While there is no cure for lupus, early diagnosis and treatment can help in managing the symptoms and lessening the chance of permanent damage to organs or tissues. Because lupus is different for every person, treatments and medications are prescribed based on individual needs.
First New Treatment in 50 Years
2011 saw the U.S. Food and Drug Administration’s (FDA) historic approval of BENLYSTA® (belimumab) for systemic lupus erythematosus (lupus), launching the first safe and effective treatment for lupus in more than half a century. BENLYSTA contains belimumab which is in a group of medicines called monoclonal antibodies. Lupus is a disease of the immune system (the body system that fights infection). People with active lupus often have high levels of a certain protein in their blood. BENLYSTA binds to and limits the activity of the protein. When given together with other medicines for lupus, BENLYSTA decreases lupus disease activity more than other lupus medicines alone.
Developed by Human Genome Sciences, BENLYSTA stems from the scientific discovery of a new immune system molecule, BLyS, which revealed a critical new pathway that can be manipulated to treat lupus. BENLYSTA is founded on novel, fundamental science from industry and academia that explores a range of disease pathways and mechanisms, much like the studies that the LRI has been supporting for a decade.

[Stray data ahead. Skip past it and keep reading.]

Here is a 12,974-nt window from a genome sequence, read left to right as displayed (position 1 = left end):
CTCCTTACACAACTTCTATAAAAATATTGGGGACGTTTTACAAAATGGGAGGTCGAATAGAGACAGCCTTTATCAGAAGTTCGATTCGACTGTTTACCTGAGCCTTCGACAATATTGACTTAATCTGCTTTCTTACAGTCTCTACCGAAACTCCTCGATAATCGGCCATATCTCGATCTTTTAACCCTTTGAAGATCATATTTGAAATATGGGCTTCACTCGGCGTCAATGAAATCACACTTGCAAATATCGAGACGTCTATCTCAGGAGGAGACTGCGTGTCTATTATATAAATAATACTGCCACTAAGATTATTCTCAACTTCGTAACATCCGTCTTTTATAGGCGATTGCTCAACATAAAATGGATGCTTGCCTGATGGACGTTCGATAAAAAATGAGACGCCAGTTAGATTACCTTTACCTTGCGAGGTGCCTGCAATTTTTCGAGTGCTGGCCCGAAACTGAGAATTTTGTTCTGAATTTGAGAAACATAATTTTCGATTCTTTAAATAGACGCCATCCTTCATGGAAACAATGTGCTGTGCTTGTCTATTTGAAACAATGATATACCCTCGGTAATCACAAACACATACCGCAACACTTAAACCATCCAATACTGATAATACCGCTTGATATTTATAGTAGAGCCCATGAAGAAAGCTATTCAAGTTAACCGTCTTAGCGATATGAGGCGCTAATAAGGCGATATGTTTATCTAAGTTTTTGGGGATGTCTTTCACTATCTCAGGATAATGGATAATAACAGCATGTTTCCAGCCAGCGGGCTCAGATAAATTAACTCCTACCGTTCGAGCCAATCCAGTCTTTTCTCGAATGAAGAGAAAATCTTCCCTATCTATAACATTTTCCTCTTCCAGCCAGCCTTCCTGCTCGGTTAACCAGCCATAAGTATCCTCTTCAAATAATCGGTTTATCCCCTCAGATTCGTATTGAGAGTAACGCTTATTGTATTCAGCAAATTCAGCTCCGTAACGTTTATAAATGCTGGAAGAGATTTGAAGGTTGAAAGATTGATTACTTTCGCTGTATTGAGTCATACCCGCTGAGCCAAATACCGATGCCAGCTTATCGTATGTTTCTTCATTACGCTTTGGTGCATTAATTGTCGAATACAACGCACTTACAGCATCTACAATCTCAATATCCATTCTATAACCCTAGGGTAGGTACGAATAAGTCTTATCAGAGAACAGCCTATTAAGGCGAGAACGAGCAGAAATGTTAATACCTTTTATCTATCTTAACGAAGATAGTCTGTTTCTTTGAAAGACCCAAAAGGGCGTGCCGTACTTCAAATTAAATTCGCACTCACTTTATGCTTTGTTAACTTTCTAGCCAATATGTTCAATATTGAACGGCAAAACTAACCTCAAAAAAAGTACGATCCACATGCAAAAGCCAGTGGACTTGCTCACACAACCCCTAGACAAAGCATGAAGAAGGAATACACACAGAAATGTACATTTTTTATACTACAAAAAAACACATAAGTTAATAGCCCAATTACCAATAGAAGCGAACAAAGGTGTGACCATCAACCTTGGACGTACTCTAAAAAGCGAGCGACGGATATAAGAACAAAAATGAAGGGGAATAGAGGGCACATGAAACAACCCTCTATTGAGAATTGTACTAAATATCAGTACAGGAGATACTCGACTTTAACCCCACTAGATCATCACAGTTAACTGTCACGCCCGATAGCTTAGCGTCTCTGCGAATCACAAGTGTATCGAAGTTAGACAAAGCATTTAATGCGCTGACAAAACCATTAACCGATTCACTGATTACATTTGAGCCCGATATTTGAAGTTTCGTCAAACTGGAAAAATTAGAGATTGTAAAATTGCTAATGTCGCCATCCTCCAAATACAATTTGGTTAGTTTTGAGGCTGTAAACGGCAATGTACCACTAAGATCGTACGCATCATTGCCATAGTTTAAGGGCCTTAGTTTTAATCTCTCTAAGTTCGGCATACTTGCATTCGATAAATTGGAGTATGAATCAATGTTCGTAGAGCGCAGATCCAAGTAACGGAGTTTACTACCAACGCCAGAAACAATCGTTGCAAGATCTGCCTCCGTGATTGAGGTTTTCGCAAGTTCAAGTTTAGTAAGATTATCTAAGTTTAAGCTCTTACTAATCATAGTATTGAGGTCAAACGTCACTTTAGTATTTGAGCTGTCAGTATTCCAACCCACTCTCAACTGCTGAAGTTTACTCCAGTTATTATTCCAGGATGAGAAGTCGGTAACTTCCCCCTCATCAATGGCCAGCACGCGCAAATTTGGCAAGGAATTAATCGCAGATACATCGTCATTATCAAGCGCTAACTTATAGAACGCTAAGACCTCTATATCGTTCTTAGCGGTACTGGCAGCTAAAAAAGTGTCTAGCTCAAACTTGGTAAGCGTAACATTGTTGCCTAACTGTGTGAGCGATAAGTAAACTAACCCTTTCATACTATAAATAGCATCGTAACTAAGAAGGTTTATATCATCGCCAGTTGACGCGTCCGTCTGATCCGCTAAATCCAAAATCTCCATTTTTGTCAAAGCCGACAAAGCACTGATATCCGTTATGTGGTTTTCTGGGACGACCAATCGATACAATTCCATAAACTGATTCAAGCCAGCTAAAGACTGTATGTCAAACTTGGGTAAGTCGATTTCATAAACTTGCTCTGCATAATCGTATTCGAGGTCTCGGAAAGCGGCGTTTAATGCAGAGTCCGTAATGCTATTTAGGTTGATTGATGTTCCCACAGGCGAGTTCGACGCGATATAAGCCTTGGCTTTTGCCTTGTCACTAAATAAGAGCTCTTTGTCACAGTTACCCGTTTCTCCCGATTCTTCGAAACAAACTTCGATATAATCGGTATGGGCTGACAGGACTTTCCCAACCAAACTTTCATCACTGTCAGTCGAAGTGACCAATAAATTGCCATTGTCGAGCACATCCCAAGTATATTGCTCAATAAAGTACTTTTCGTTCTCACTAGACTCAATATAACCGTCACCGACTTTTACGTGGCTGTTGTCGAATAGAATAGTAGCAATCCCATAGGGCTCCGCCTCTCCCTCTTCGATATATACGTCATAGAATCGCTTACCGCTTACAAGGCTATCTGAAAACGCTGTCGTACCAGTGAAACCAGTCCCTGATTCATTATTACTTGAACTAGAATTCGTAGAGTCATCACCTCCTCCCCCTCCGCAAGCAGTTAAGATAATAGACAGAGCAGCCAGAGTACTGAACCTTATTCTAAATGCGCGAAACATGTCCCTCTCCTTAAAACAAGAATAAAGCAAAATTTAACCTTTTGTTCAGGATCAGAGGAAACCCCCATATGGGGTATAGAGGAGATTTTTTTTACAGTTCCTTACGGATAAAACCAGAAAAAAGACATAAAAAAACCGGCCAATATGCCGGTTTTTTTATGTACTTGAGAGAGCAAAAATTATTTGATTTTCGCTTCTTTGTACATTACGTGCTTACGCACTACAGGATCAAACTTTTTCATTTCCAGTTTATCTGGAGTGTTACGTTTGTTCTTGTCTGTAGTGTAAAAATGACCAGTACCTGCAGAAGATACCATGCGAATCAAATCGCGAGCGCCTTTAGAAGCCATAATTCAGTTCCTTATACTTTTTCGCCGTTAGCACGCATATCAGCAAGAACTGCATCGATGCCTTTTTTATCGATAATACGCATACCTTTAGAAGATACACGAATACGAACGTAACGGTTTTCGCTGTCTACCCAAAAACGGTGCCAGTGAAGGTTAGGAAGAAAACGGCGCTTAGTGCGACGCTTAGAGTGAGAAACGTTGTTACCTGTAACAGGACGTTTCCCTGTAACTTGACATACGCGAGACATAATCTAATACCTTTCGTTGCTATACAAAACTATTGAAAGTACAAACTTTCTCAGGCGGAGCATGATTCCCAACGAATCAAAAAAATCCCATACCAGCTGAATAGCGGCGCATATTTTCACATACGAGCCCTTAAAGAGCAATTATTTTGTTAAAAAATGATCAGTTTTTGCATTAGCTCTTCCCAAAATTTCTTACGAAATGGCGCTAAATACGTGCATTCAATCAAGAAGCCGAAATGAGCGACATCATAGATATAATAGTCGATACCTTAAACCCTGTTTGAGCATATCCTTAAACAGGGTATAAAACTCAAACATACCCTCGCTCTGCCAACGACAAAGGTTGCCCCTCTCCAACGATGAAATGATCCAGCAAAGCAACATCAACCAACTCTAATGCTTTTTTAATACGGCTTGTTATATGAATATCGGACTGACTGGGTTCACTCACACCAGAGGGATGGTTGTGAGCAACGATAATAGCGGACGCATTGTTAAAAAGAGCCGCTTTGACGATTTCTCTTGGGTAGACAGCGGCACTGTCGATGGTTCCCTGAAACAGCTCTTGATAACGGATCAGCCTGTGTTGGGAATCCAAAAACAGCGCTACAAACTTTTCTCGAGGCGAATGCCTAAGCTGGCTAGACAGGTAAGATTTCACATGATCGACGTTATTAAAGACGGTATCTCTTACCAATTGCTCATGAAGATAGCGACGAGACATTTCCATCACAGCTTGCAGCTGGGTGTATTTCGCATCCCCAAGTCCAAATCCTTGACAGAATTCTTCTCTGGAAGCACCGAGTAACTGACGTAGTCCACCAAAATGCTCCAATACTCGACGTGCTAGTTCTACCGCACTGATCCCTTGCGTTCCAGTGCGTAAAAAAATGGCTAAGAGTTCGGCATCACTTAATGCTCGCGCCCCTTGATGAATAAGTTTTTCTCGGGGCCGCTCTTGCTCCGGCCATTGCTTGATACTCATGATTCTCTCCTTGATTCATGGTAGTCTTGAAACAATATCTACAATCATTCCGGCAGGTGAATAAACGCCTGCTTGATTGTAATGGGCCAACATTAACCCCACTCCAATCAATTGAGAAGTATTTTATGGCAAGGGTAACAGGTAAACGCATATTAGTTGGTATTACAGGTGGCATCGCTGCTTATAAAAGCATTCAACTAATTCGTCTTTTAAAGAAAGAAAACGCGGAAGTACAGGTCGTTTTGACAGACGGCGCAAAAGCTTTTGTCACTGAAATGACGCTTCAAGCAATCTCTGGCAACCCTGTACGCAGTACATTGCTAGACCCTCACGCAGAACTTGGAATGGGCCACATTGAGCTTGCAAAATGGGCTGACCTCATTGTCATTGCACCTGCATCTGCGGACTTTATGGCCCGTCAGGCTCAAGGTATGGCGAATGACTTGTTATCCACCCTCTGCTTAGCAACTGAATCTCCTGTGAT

For mild cases of lupus, medicines may include over-the-counter pain relievers and anti-inflammatory medicines.For more severe lupus, or when internal organs are affected, stronger prescription drugs are prescribed to quiet the immune system and protect organs such as the kidneys, heart, and lungs from further attack.
The Hunt Continues for New Lupus Medicines
LRI researchers are intensively looking for new alternatives to the medicines that people with lupus now take. Learn more
Innovative research in human tissue may also drive discovery of new therapies. Learn more
Drug development in lupus is heating up, and many experts see cause for hope. Learn more
Every person with lupus who signs up for a clinical trial moves science one step closer to new treatments, and, eventually a cure. Learn more